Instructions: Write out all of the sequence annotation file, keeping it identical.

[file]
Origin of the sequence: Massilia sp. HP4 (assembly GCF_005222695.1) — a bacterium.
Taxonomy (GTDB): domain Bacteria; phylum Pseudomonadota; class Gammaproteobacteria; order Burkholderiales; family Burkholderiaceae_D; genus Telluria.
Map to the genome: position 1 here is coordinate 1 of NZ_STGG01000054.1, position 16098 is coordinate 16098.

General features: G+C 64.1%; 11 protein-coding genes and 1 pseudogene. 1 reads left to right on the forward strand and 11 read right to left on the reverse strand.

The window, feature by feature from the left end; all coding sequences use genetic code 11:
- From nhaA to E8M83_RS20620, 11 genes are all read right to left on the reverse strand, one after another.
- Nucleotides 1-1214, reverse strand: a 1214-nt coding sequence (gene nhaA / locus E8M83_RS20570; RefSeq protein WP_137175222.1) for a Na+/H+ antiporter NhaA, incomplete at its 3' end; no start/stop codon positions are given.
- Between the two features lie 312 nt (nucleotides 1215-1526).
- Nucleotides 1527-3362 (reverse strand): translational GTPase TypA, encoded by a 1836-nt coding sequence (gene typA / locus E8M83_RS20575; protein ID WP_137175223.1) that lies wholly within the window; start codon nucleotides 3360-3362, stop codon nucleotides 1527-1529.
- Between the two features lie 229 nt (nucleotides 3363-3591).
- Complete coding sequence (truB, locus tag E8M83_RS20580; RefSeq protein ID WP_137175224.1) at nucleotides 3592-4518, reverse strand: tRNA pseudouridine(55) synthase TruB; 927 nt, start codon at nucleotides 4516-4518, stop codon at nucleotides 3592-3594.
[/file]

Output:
Origin of the sequence: Massilia sp. HP4 (assembly GCF_005222695.1) — a bacterium.
Taxonomy (GTDB): domain Bacteria; phylum Pseudomonadota; class Gammaproteobacteria; order Burkholderiales; family Burkholderiaceae_D; genus Telluria.
Map to the genome: position 1 here is coordinate 1 of NZ_STGG01000054.1, position 16098 is coordinate 16098.

General features: G+C 64.1%; 11 protein-coding genes and 1 pseudogene. 1 reads left to right on the forward strand and 11 read right to left on the reverse strand.

The window, feature by feature from the left end; all coding sequences use genetic code 11:
- From nhaA to E8M83_RS20620, 11 genes are all read right to left on the reverse strand, one after another.
- Nucleotides 1-1214, reverse strand: a 1214-nt coding sequence (gene nhaA / locus E8M83_RS20570; RefSeq protein WP_137175222.1) for a Na+/H+ antiporter NhaA, incomplete at its 3' end; no start/stop codon positions are given.
- Between the two features lie 312 nt (nucleotides 1215-1526).
- Nucleotides 1527-3362 (reverse strand): translational GTPase TypA, encoded by a 1836-nt coding sequence (gene typA / locus E8M83_RS20575; protein ID WP_137175223.1) that lies wholly within the window; start codon nucleotides 3360-3362, stop codon nucleotides 1527-1529.
- Between the two features lie 229 nt (nucleotides 3363-3591).
- Complete coding sequence (truB, locus tag E8M83_RS20580; RefSeq protein ID WP_137175224.1) at nucleotides 3592-4518, reverse strand: tRNA pseudouridine(55) synthase TruB; 927 nt, start codon at nucleotides 4516-4518, stop codon at nucleotides 3592-3594.